Sand County Foundation in partnership with the Utah Farm Bureau Federation, Utah Cattlemen’s Association, and Western AgCredit are proud to name Johnson Mountain Ranch as the recipient of the prestigious Utah Leopold Conservation Award.
Stuart and Carma Johnson, with their son Jared and his wife Ginger, own and operate the cattle ranch near Aurora.
The Leopold Conservation Award honors Utah landowner achievement in voluntary stewardship and management of natural resources. The Johnsons were presented with a crystal award and $10,000 at the Utah Farm Bureau Federation’s Annual Convention in Layton.
Finalists for the award included Jerrold Richins of Coalville, and William “Junior” Goring and son Blake of Deweyville.
The Johnsons graze cattle on different landscapes year round. With help from partners, the family has worked to improve the health and productivity of the ranch. Some of their conservation practices include a rotational grazing program, removing juniper and other brush, and reseeding spring range infested with cheat grass.
Given in honor of renowned conservationist Aldo Leopold, the Leopold Conservation Award recognizes extraordinary achievement in voluntary conservation. It inspires other landowners through these examples and provides a visible forum where farmers, ranchers and other private landowners are recognized as conservation leaders. In his influential 1949 book, A Sand County Almanac, Leopold called for an ethical relationship between people and the land they own and manage, which he called “an evolutionary possibility and an ecological necessity.”
“We congratulate the Johnson family – and all the applicants – for this award, as they are examples of the commitment many of Utah’s farmers and ranchers have to taking care of the land and water of our great state,” said Leland Hogan, President of the Utah Farm Bureau Federation. “The Johnson’s conservation ethic is rooted in all they do, and helps ensure they will continue to graze livestock for many years to come.”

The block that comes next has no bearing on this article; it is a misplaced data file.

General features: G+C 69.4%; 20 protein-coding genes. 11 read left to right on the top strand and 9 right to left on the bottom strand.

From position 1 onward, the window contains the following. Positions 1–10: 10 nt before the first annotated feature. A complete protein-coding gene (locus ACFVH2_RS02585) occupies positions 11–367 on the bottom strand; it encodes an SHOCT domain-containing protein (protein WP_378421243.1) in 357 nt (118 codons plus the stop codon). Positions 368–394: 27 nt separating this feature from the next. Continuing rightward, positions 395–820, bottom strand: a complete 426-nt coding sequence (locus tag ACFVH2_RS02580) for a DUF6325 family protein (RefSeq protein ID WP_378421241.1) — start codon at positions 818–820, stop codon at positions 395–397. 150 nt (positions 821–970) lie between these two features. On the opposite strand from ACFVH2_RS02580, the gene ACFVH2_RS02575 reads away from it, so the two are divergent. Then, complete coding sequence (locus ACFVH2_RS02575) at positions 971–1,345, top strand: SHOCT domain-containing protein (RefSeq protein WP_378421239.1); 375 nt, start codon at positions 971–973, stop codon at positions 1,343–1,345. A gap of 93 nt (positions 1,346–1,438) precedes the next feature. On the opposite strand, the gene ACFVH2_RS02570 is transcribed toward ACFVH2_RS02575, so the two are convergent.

“Western AgCredit congratulates the Johnson family for winning this prestigious award in recognition of their multigenerational conservation efforts. The four generations of Johnson’s who have been on their ranch are proof that sound conservation results can be achieved while simultaneously maintaining their ranch’s economic viability,” said Richard Weathered, president. “Conservationist Aldo Leopold made the following challenge to stewards of the land: ‘Examine each question in terms of what is ethically and aesthetically right, as well as what is economically expedient.’ The Johnson family has achieved this critical balance.”
“The Utah Cattlemen’s Association is proud to be a part of a cooperative effort between Utah agriculture groups and Sand County Foundation to recognize landowners in Utah who practice outstanding stewardship and dedication to the principles of conservation,” said Brent Tanner, Executive Vice President, Utah Cattlemen’s Association.
The Leopold Conservation Award in Utah is made possible through the support of the Western AgCredit, Utah Farm Bureau Federation, Utah Cattlemen’s Association. Producers Livestock Marketing, The Nature Conservancy, DuPont Pioneer, Farm Credit, The Mosaic Company and the Lynde and Harry Bradley Foundation.